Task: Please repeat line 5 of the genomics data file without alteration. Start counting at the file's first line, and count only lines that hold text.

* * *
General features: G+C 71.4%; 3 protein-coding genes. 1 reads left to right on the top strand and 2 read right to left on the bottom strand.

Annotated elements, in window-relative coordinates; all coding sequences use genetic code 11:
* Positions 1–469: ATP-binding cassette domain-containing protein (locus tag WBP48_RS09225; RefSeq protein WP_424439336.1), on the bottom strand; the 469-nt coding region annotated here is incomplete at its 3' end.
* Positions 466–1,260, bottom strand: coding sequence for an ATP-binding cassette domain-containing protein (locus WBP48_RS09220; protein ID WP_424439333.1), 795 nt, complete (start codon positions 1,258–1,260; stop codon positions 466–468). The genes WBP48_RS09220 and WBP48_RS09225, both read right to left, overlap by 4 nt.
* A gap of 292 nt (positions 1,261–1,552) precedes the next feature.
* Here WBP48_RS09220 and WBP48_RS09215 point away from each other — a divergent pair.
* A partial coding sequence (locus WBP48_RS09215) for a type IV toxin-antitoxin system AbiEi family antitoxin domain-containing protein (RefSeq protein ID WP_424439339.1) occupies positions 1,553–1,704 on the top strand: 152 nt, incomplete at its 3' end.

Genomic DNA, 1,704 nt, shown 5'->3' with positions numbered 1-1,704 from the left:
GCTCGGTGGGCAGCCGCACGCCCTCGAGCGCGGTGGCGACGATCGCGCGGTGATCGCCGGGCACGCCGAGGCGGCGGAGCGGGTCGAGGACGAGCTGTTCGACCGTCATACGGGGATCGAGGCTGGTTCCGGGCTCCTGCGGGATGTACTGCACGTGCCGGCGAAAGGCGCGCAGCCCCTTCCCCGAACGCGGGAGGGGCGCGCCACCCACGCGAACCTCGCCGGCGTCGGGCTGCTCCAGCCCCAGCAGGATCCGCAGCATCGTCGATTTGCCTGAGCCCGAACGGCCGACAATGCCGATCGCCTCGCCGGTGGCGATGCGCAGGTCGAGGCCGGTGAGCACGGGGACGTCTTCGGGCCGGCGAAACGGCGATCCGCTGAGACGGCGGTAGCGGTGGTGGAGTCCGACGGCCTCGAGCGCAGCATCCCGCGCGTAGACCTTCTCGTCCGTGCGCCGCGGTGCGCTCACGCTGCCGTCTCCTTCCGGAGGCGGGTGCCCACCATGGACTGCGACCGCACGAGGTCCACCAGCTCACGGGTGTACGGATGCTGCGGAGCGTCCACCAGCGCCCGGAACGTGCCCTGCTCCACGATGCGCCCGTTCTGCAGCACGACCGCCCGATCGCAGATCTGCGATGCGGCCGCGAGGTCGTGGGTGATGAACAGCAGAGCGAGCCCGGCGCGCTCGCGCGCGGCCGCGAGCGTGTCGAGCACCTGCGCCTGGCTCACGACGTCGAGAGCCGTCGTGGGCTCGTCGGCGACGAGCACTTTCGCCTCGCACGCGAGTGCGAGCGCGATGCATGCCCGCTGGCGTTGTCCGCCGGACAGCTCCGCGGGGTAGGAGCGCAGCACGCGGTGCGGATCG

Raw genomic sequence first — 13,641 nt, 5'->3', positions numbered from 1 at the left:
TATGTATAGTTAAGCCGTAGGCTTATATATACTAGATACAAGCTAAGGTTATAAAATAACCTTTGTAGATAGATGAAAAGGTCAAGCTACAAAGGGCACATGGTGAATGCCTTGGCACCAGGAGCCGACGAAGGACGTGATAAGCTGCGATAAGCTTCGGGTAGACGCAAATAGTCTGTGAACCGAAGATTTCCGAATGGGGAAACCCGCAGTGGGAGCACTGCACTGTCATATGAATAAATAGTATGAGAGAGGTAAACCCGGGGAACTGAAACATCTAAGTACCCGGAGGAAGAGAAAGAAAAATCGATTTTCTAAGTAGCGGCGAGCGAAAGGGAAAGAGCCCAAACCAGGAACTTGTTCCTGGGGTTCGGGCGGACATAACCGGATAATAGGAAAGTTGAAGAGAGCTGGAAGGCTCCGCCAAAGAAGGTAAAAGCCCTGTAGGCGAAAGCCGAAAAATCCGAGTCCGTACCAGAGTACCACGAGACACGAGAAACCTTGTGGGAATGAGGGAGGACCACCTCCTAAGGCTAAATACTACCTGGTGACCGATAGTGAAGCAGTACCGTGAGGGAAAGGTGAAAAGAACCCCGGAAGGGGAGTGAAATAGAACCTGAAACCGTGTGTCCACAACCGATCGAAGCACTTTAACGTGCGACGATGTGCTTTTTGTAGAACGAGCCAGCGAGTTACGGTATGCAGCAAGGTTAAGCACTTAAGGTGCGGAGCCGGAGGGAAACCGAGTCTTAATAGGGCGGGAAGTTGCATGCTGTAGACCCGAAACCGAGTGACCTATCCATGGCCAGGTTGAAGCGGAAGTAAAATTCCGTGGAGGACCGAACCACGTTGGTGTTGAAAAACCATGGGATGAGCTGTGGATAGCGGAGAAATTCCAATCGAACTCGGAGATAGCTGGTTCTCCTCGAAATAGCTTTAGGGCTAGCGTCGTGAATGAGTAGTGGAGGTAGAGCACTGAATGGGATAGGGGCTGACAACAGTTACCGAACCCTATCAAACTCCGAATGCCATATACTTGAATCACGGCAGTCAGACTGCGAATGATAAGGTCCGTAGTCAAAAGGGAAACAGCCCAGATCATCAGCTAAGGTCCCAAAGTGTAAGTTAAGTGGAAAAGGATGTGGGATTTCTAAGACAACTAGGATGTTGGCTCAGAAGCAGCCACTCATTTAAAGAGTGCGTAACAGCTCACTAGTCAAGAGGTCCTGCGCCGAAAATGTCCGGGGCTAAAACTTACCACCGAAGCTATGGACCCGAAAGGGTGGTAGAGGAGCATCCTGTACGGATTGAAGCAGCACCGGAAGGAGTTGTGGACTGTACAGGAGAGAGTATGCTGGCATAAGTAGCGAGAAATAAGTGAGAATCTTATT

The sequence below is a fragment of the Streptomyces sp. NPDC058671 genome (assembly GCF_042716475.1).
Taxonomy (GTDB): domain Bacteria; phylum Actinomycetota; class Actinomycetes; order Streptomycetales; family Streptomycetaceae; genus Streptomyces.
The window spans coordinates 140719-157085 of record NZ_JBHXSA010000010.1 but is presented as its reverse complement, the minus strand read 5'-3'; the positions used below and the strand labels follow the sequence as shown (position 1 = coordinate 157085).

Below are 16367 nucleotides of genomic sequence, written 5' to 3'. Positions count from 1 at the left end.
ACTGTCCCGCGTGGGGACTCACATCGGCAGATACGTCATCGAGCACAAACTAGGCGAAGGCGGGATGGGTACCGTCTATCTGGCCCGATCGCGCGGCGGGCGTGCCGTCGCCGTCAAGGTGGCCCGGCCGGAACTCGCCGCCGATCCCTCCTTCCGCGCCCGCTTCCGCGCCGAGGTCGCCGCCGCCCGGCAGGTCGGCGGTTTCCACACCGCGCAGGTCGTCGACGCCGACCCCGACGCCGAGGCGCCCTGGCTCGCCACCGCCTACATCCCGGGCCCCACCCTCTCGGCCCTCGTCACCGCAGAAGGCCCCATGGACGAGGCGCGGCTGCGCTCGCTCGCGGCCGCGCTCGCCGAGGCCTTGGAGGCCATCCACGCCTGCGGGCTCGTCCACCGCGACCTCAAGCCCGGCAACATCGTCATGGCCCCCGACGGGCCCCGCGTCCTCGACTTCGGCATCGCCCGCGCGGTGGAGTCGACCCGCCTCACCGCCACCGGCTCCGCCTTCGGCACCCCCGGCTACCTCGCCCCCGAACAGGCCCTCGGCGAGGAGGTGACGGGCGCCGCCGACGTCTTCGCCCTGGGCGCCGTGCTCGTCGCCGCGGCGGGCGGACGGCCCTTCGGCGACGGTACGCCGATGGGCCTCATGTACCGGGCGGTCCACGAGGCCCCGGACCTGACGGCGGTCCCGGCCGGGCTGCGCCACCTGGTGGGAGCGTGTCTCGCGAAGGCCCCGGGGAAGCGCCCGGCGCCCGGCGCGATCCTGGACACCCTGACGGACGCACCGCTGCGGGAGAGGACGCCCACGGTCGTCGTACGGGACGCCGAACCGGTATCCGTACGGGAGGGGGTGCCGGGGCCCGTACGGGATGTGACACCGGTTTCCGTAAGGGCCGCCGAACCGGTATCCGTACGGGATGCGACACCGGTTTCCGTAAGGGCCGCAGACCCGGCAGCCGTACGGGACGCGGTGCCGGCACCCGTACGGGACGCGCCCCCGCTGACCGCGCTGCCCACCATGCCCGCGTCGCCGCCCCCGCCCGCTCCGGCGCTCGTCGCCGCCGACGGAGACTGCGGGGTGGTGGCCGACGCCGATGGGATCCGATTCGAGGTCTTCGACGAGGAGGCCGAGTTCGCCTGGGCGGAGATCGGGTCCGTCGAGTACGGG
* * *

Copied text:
* A gap of 292 nt (positions 1,261–1,552) precedes the next feature.